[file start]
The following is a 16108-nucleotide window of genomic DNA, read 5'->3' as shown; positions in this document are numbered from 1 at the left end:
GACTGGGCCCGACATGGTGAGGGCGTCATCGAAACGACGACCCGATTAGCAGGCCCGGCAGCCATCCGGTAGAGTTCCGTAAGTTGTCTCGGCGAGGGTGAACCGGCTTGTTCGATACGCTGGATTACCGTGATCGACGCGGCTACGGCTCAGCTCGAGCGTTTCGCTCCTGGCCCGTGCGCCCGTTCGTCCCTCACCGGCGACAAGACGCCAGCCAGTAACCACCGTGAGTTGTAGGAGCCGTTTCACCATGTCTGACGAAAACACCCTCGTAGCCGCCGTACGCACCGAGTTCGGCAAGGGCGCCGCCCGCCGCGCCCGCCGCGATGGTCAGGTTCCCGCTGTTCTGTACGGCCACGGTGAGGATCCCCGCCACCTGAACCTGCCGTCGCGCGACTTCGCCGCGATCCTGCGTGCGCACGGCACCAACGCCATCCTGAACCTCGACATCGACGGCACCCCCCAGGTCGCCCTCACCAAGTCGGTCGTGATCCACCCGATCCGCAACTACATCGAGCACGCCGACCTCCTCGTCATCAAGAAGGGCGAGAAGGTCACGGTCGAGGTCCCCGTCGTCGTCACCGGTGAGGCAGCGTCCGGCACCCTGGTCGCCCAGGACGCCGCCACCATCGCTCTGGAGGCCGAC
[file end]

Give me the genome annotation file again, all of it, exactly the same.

The following is a 16108-nucleotide window of genomic DNA, read 5'->3' as shown; positions in this document are numbered from 1 at the left end:
GACTGGGCCCGACATGGTGAGGGCGTCATCGAAACGACGACCCGATTAGCAGGCCCGGCAGCCATCCGGTAGAGTTCCGTAAGTTGTCTCGGCGAGGGTGAACCGGCTTGTTCGATACGCTGGATTACCGTGATCGACGCGGCTACGGCTCAGCTCGAGCGTTTCGCTCCTGGCCCGTGCGCCCGTTCGTCCCTCACCGGCGACAAGACGCCAGCCAGTAACCACCGTGAGTTGTAGGAGCCGTTTCACCATGTCTGACGAAAACACCCTCGTAGCCGCCGTACGCACCGAGTTCGGCAAGGGCGCCGCCCGCCGCGCCCGCCGCGATGGTCAGGTTCCCGCTGTTCTGTACGGCCACGGTGAGGATCCCCGCCACCTGAACCTGCCGTCGCGCGACTTCGCCGCGATCCTGCGTGCGCACGGCACCAACGCCATCCTGAACCTCGACATCGACGGCACCCCCCAGGTCGCCCTCACCAAGTCGGTCGTGATCCACCCGATCCGCAACTACATCGAGCACGCCGACCTCCTCGTCATCAAGAAGGGCGAGAAGGTCACGGTCGAGGTCCCCGTCGTCGTCACCGGTGAGGCAGCGTCCGGCACCCTGGTCGCCCAGGACGCCGCCACCATCGCTCTGGAGGCCGAC